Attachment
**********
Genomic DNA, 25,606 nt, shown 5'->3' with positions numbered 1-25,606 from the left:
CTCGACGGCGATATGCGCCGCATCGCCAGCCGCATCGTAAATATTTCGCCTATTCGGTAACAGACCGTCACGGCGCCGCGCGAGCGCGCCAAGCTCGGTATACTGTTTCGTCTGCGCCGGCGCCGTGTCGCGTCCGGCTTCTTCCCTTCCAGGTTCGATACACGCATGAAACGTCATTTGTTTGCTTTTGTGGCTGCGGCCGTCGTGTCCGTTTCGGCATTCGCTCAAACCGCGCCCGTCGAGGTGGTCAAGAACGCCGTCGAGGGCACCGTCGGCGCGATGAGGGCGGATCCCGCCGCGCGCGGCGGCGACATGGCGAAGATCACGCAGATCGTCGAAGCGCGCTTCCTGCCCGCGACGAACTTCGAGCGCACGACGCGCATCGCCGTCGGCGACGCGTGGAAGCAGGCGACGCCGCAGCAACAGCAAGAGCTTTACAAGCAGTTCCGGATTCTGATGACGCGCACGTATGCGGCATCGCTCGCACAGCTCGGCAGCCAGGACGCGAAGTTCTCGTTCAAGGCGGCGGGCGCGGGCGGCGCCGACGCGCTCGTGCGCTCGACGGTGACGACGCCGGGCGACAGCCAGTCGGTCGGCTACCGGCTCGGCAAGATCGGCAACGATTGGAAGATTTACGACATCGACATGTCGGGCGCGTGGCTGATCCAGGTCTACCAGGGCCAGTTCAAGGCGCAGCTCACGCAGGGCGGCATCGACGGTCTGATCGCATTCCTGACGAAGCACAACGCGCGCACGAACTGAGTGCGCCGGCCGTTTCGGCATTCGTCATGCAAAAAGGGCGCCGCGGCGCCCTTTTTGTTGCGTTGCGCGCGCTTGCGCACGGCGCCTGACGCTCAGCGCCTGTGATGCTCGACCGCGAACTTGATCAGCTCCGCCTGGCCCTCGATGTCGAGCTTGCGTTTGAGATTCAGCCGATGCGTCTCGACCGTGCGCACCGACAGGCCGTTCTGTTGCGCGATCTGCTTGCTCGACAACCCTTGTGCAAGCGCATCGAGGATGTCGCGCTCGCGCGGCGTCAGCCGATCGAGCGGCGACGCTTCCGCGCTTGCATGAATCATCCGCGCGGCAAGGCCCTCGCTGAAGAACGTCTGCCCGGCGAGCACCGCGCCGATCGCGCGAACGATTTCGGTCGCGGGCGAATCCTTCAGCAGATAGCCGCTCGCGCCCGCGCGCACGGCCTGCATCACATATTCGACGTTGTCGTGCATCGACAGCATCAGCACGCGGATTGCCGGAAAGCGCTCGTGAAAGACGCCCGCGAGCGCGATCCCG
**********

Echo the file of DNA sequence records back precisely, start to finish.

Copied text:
Genomic DNA, 25,606 nt, shown 5'->3' with positions numbered 1-25,606 from the left:
CTCGACGGCGATATGCGCCGCATCGCCAGCCGCATCGTAAATATTTCGCCTATTCGGTAACAGACCGTCACGGCGCCGCGCGAGCGCGCCAAGCTCGGTATACTGTTTCGTCTGCGCCGGCGCCGTGTCGCGTCCGGCTTCTTCCCTTCCAGGTTCGATACACGCATGAAACGTCATTTGTTTGCTTTTGTGGCTGCGGCCGTCGTGTCCGTTTCGGCATTCGCTCAAACCGCGCCCGTCGAGGTGGTCAAGAACGCCGTCGAGGGCACCGTCGGCGCGATGAGGGCGGATCCCGCCGCGCGCGGCGGCGACATGGCGAAGATCACGCAGATCGTCGAAGCGCGCTTCCTGCCCGCGACGAACTTCGAGCGCACGACGCGCATCGCCGTCGGCGACGCGTGGAAGCAGGCGACGCCGCAGCAACAGCAAGAGCTTTACAAGCAGTTCCGGATTCTGATGACGCGCACGTATGCGGCATCGCTCGCACAGCTCGGCAGCCAGGACGCGAAGTTCTCGTTCAAGGCGGCGGGCGCGGGCGGCGCCGACGCGCTCGTGCGCTCGACGGTGACGACGCCGGGCGACAGCCAGTCGGTCGGCTACCGGCTCGGCAAGATCGGCAACGATTGGAAGATTTACGACATCGACATGTCGGGCGCGTGGCTGATCCAGGTCTACCAGGGCCAGTTCAAGGCGCAGCTCACGCAGGGCGGCATCGACGGTCTGATCGCATTCCTGACGAAGCACAACGCGCGCACGAACTGAGTGCGCCGGCCGTTTCGGCATTCGTCATGCAAAAAGGGCGCCGCGGCGCCCTTTTTGTTGCGTTGCGCGCGCTTGCGCACGGCGCCTGACGCTCAGCGCCTGTGATGCTCGACCGCGAACTTGATCAGCTCCGCCTGGCCCTCGATGTCGAGCTTGCGTTTGAGATTCAGCCGATGCGTCTCGACCGTGCGCACCGACAGGCCGTTCTGTTGCGCGATCTGCTTGCTCGACAACCCTTGTGCAAGCGCATCGAGGATGTCGCGCTCGCGCGGCGTCAGCCGATCGAGCGGCGACGCTTCCGCGCTTGCATGAATCATCCGCGCGGCAAGGCCCTCGCTGAAGAACGTCTGCCCGGCGAGCACCGCGCCGATCGCGCGAACGATTTCGGTCGCGGGCGAATCCTTCAGCAGATAGCCGCTCGCGCCCGCGCGCACGGCCTGCATCACATATTCGACGTTGTCGTGCATCGACAGCATCAGCACGCGGATTGCCGGAAAGCGCTCGTGAAAGACGCCCGCGAGCGCGATCCCG